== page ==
With seas running 8ft. and winds at 120mph it is a wonder they didn't get blown off the lake and into the woods. Sometimes you just get stuck in a bad place at a bad time. If he hits the throttle he ends up launching off the wave into the high winds. If he keeps a steady speed the wave breaks onto the boat. Doesn't sound as though he had much of a chance either way. The thought of being on a boat that is sliding backwards down the wave is un-nerving to say the least. Did the Suzuki lack the low end punch needed to get over the wave? Would a lighter yet less powerful engine have made a difference?
Plotman posted 10-12-2006 04:57 PM ET (US)     Profile for Plotman  Send Email to Plotman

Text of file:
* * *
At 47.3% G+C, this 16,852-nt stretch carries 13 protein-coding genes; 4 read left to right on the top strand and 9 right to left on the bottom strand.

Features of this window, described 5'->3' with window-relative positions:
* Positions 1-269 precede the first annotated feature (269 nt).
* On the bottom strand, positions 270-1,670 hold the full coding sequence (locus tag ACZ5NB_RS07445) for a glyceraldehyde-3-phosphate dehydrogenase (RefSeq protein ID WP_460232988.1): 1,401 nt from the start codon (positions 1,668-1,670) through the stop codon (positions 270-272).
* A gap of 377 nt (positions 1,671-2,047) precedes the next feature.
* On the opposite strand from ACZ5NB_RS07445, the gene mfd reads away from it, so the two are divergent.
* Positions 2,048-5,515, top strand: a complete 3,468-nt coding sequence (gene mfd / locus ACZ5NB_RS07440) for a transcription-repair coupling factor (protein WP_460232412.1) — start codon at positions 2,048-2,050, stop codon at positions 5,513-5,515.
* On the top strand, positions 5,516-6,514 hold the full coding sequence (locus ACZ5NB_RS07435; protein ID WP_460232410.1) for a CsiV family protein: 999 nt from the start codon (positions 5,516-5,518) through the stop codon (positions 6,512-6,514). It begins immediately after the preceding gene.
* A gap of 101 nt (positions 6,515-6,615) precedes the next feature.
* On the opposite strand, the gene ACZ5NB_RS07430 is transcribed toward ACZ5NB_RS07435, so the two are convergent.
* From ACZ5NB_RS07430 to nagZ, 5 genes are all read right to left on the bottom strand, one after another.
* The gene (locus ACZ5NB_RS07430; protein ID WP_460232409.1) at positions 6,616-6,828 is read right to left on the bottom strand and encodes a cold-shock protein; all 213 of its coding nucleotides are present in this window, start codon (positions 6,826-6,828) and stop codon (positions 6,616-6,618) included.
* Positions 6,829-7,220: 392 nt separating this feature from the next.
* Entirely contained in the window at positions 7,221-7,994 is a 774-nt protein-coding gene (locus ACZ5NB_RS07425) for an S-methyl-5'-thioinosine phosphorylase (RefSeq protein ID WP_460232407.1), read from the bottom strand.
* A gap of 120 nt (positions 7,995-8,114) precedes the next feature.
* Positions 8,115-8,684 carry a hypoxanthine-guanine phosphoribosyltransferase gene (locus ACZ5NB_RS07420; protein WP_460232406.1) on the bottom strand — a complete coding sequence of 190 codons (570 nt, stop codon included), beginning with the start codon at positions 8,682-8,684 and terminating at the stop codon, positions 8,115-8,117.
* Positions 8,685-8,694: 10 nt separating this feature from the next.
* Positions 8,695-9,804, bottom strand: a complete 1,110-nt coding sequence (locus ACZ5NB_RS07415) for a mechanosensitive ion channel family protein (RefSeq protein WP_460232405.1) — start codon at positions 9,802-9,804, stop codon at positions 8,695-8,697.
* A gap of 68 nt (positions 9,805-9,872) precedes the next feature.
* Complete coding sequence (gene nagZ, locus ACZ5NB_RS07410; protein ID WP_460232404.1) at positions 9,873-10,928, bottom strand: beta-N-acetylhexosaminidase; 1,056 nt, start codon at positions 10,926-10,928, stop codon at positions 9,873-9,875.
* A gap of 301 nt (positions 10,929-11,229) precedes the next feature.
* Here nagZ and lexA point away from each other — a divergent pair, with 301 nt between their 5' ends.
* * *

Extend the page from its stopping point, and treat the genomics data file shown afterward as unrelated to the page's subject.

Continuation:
I have no knowledge of this particular storm, but about 10-12 years ago, did have a similar experience while anchored at Stockton Island in the Apostles. We were anchored on the east side of the island, in about 15 feet of water over a sand bottom, The anchor we had on that boat was a 45 lb plow with 50 feet of chain followed by 3/4" nylon. We had set the anchor, as we always did, by backing down hard on it.

In our case, there was no warning whatsoever that we were going to experience the cataclysm that we did, and really only a few minutes warning that we were getting a change in weather at all. We had been hanging out on the beach, enjoying a fine summer day. It clouded up, and as it was approaching dinner, we decided to head back to the boat. It was only when we got the dingy partway out to the boat and could see over the top of the island that we realized there was a significant line squall coming our way--and fast. The winds, until they hit, were never more than about 5 knots. They hit just as we reached the stern of our anchored boat, and it was like someone threw a switch.